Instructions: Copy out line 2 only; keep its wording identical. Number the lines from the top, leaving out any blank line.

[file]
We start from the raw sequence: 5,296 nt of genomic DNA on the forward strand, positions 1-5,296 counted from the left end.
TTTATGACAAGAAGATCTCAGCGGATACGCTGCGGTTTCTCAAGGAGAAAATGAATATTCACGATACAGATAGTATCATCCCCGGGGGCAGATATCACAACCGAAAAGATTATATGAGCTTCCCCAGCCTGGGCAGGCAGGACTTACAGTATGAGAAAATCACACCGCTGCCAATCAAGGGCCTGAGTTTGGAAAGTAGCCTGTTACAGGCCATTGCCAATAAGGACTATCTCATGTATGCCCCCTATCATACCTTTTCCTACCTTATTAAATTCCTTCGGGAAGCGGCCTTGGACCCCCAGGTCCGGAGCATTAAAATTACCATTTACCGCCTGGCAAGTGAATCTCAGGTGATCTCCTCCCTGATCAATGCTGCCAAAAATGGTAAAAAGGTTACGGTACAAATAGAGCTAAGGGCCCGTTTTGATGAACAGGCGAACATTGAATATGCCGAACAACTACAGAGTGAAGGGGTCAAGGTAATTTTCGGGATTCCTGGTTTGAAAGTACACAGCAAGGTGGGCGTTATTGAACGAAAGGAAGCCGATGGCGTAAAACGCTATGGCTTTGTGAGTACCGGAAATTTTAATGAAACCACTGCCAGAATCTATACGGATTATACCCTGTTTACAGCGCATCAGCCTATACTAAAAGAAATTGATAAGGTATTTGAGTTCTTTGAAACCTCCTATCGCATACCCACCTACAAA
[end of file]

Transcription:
TTTATGACAAGAAGATCTCAGCGGATACGCTGCGGTTTCTCAAGGAGAAAATGAATATTCACGATACAGATAGTATCATCCCCGGGGGCAGATATCACAACCGAAAAGATTATATGAGCTTCCCCAGCCTGGGCAGGCAGGACTTACAGTATGAGAAAATCACACCGCTGCCAATCAAGGGCCTGAGTTTGGAAAGTAGCCTGTTACAGGCCATTGCCAATAAGGACTATCTCATGTATGCCCCCTATCATACCTTTTCCTACCTTATTAAATTCCTTCGGGAAGCGGCCTTGGACCCCCAGGTCCGGAGCATTAAAATTACCATTTACCGCCTGGCAAGTGAATCTCAGGTGATCTCCTCCCTGATCAATGCTGCCAAAAATGGTAAAAAGGTTACGGTACAAATAGAGCTAAGGGCCCGTTTTGATGAACAGGCGAACATTGAATATGCCGAACAACTACAGAGTGAAGGGGTCAAGGTAATTTTCGGGATTCCTGGTTTGAAAGTACACAGCAAGGTGGGCGTTATTGAACGAAAGGAAGCCGATGGCGTAAAACGCTATGGCTTTGTGAGTACCGGAAATTTTAATGAAACCACTGCCAGAATCTATACGGATTATACCCTGTTTACAGCGCATCAGCCTATACTAAAAGAAATTGATAAGGTATTTGAGTTCTTTGAAACCTCCTATCGCATACCCACCTACAAA